- start with what you agree about and care about together
- don’t point fingers at the other side
- connect climate change to the lived experience of the people you talk with
- listen to their point of view and treat them with respect
- suggest things that they can do in the stride of their everyday lives that both help stop climate change and are consistent with their other (often conservative) values
- show ways that adopting solar or wind power can improve everyone’s lives, provide new jobs, and protect our current standard of living
- help them see that climate change is making problems we already fact worse and will continue to do so for generations to come if we don’t act now and that doing something about it now can have second and third order effects that lead to improvements in other aspects of our lives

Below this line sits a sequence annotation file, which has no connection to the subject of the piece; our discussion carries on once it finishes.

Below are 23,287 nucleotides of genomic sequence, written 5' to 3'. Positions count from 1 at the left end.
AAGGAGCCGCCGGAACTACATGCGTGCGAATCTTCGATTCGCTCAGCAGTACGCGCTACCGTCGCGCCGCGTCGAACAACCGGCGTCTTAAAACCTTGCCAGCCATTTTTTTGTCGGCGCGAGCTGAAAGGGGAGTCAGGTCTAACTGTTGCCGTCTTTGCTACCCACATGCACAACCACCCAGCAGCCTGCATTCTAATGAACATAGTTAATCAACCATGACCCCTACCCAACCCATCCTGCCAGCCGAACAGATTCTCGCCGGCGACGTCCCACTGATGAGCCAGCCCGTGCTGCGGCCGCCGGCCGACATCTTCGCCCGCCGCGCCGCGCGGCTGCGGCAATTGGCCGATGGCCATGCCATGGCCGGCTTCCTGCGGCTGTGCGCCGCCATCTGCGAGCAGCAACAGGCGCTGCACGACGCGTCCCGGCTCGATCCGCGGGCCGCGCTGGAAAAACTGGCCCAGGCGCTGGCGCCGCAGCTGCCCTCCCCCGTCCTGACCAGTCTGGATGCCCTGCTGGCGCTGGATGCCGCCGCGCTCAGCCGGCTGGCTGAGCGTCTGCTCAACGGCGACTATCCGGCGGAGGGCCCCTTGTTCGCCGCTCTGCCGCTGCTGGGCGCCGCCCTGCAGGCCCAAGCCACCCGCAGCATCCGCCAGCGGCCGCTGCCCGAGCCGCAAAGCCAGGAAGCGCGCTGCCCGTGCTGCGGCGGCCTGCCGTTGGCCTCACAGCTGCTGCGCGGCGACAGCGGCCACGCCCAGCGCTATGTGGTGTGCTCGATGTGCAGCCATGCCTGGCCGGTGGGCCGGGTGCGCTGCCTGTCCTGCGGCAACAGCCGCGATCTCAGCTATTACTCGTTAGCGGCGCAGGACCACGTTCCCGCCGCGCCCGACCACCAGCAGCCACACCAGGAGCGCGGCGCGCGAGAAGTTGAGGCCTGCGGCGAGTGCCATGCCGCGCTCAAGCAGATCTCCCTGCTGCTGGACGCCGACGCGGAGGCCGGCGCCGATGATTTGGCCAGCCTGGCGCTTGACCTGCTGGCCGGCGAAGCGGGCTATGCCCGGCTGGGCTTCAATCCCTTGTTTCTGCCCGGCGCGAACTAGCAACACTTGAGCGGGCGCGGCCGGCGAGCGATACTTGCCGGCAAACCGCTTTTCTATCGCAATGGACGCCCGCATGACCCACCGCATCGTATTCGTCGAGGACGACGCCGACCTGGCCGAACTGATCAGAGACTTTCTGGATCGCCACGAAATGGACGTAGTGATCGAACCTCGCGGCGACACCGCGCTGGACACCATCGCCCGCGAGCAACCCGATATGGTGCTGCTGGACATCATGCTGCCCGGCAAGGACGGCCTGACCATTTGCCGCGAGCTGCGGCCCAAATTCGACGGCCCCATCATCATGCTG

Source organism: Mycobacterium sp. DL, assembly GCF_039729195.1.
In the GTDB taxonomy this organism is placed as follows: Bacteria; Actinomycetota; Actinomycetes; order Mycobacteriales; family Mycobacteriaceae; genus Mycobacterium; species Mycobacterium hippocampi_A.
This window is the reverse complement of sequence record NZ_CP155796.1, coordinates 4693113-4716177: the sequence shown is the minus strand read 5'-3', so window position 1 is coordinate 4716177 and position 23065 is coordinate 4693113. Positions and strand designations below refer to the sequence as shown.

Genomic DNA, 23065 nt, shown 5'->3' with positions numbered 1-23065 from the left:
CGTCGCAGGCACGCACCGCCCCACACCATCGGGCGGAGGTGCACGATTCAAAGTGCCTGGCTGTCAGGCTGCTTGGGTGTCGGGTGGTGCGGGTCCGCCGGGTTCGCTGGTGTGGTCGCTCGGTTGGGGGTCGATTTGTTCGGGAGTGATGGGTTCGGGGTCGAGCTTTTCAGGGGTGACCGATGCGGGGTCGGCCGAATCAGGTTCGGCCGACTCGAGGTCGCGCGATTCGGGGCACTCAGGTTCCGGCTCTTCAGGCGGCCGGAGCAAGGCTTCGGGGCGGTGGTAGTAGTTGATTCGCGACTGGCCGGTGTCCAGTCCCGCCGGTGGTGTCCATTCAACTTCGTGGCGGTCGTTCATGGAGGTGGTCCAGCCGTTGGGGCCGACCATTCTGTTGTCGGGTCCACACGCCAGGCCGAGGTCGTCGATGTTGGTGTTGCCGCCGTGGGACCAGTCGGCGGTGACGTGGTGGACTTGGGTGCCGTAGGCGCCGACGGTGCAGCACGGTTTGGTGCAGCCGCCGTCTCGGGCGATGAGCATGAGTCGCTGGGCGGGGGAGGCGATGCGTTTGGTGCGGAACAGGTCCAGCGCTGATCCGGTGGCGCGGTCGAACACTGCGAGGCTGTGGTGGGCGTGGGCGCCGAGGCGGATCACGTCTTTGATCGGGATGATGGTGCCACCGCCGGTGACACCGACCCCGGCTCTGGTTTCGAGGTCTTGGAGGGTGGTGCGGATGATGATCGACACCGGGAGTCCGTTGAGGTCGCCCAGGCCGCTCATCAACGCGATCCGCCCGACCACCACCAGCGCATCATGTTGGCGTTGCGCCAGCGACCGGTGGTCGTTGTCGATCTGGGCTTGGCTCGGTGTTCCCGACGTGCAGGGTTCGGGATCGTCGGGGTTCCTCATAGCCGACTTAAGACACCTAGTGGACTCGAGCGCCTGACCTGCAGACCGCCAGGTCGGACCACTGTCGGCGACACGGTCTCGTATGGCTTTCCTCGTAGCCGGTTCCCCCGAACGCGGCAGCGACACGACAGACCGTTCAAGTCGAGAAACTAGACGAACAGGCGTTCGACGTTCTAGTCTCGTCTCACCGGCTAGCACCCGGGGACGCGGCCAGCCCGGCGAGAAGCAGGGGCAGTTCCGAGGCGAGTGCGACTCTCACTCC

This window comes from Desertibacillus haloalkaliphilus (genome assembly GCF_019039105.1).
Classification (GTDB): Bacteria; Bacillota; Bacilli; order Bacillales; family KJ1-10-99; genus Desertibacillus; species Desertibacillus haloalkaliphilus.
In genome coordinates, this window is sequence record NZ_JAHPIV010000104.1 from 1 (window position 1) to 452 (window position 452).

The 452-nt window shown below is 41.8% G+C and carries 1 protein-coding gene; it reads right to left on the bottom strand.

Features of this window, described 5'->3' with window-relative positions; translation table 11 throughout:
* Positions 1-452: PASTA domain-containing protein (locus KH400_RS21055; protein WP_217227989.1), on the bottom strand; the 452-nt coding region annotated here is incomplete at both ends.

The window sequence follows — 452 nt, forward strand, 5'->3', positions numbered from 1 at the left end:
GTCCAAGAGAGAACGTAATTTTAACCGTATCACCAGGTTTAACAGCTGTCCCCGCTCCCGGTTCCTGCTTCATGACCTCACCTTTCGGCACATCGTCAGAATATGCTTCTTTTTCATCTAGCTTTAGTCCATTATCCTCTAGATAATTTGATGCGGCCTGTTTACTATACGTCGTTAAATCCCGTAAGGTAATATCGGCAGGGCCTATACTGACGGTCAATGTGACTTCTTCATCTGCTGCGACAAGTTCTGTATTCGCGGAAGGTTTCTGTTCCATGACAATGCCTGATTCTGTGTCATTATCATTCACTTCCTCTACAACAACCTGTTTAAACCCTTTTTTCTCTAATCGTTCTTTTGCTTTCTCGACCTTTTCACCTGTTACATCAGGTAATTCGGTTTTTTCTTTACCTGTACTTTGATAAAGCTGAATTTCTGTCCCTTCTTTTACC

To be honest, I know less about the RepublicEns, though I plan to learn a lot more. The organization was founded in the 2010s after Republican Bob Inglis lost in a 2010 primary that prevented him from serving his seventh term in Congress. After some time at Harvard, the University of Chicago, and Duke, Inglis created RepublicEns which was initially part of the Energy and Enterprise Institute at George Mason University.
As the statement from its website attests, the organization takes an unusual approach to climate change at least when compared to the movements which have gotten the most press coverage thus far.
Climate change is a threat to America’s environment, national security, economy, agriculture, and people.
The world must come together quickly to enact durable, economy-wide solutions to climate change. It’s important to get this right before big government gets it wrong.